Yamhill is an early bloomer and producer. Birkemeier Farms and Nursery in Canby, Oregon suggests York, Wepster and Polly O as pollinizers. The nursery also lists Gamma, Jefferson and Felix as compatible Yamhill pollinizers.

Every pollen tree should aim for a different time of pollen release, Newton said. Planting three to four different varieties of pollinators is a good way to cover your bets as far as early, mid-season and late pollination. Pollen must be available to cover the flowering season. Hazelnut flowering is generally shorter in duration than its pollen season.

Pollen viability is also a factor. Some types of trees produce pollen that is only viable for a couple of days. If the weather isn’t ideal during those two days of production, “You’ve lost that pollen,” Newton said. That’s why planting more than one pollinizer is highly suggested. “Pollen needs to be dry to fly and wet to survive,” Jeff said. Showery weather is the ideal condition during pollination season, that way the pollen can dry in between showers and drop, and then the dampness from the next shower keeps it alive and viable.
Rebecca McCluskey, and others at Oregon State University, continually do research on hazelnut pollination, including checking for pollen viability in various varieties – both numbered and named.

Planting and Spacing
OSU has a chart for spacing, which is measured by distance from the pollinizers to the main varieties. There are plans for more studies to check if the chart needs updating. Birkemeier Farms and Nursery has several useful pollinizer charts on their website, including charts for spacing and density, compatibility, and bloom and pollen timing.
There are several different layouts, as far as planting pollinizers. “Everyone has their own preferred pattern,” Jeff said. He likes to plant a pollinizer every sixth tree in every second row, and then stagger. So when he’s done, he’s got a neat diamond pattern of pollinizers in each field. Among other crops, Christensen Farms grows 3,000 acres of hazelnuts.
Pollen travels roughly 80-100 feet, but if you planted a pollinizer in every row every 80-100 feet, it would really cut into space for your main producers. If you plant pollinizers farther apart than that, if one doesn’t work, you might be too far apart, Jeff said. To keep it simple, he said, he plants four varieties of pollinizers in each field (for Jefferson, he plants three). He plants one variety of pollinizer in one row, a second variety in the second row, a third variety in the third row and a fourth in the fourth row, staggering and continuing the pattern throughout the field.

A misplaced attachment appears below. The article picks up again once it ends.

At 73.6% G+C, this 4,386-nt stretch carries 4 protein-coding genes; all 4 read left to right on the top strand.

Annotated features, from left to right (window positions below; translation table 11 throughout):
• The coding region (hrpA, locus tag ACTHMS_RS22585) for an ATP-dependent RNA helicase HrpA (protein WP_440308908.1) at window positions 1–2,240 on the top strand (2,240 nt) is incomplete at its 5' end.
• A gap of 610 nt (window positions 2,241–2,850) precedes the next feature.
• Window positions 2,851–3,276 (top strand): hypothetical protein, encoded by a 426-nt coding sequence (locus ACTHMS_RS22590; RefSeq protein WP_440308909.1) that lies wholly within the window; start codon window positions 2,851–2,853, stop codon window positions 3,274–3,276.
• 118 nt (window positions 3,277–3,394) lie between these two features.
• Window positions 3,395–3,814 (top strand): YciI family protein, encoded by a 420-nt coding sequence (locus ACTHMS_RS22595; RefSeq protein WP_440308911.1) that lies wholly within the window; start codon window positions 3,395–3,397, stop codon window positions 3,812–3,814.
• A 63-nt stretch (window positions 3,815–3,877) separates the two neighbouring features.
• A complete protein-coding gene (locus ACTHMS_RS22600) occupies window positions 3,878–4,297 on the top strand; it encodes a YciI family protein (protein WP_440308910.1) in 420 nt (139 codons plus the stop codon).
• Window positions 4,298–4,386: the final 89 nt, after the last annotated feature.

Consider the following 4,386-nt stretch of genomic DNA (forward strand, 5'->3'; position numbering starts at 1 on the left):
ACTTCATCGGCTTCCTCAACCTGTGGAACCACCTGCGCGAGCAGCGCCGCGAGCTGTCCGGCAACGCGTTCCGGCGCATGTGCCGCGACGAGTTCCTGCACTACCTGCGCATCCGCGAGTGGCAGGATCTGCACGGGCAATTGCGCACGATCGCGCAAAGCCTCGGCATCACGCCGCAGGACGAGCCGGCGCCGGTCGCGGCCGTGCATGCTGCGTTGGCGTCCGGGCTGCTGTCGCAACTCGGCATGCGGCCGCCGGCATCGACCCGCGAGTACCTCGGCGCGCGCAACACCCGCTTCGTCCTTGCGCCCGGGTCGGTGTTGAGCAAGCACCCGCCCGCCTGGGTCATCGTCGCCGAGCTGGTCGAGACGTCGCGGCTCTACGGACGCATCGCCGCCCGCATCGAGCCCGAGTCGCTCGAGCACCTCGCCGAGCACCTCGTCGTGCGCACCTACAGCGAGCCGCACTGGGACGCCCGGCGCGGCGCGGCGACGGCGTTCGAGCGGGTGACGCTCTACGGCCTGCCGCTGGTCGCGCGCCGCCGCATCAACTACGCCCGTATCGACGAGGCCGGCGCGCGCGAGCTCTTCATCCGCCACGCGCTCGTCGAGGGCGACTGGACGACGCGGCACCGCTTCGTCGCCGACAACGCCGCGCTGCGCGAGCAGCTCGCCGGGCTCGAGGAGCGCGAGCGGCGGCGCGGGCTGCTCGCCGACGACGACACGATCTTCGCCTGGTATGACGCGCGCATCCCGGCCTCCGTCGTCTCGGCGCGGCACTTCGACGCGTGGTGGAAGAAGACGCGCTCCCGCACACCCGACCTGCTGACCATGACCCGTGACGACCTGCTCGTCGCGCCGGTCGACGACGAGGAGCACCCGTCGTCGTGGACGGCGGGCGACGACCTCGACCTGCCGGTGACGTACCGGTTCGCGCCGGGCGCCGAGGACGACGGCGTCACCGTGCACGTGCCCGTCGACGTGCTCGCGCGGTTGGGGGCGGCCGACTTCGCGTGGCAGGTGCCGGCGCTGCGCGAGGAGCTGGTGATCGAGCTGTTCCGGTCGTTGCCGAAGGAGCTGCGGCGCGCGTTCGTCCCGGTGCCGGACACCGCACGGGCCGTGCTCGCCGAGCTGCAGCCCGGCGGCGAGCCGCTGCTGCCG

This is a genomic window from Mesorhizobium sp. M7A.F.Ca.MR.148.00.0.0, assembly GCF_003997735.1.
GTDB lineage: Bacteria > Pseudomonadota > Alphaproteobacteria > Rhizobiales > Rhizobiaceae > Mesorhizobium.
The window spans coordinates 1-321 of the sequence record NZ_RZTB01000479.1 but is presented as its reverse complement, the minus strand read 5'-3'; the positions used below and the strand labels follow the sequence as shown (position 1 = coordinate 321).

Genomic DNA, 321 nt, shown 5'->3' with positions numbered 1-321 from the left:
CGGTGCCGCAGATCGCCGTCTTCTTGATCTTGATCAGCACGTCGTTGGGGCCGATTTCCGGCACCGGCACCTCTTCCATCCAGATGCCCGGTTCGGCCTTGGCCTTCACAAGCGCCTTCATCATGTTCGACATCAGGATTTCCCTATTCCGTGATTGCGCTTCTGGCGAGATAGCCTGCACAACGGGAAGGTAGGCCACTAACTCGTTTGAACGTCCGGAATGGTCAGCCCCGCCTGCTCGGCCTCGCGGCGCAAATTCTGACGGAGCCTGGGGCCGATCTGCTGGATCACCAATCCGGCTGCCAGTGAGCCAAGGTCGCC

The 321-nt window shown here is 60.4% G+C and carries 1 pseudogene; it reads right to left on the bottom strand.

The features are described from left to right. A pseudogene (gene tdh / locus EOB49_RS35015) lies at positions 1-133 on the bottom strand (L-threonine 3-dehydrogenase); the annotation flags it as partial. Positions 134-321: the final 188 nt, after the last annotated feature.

Jeff prunes pollinizers in pretty much the same way as he prunes production trees. (Although sometimes production trees are pollinizers, too. More on that in a minute). Tall is good, as far as pollinizers go, Jeff explains, since pollen floats downhill.

To keep track of his pollinizers, Jeff paints the trunks of his trees. He has reds, greens, blues, oranges, purples and pinks. “I’ve run out of colors,” he says with a laugh, “Depending on which field you’re in, yellow might have a different meaning.”

Jeff keeps a detailed computer chart for each field. He’ll print it out for the employees when they’re going out to replace dead trees, for instance. Some growers use GPS system to log their field layouts.

Getting back to production trees that are also pollinizers, Yamhill works on a McDonald and McDonald works on a Wepster. More growers are doing mixed plantings of those varieties these days. In a field of McDonalds and Wepsters, Jeff alternated a McDonald, and then a Wepster in each row. “I’ve got four pollens on each tree,” he said. The nuts are medium size and similar, and harvest time is roughly the same, so they can be sold in bulk together.

If you have more questions about which pollinizers work with which varieties, and how best to plant them, Jeff suggests asking a reputable nurseryman for guidance and advice.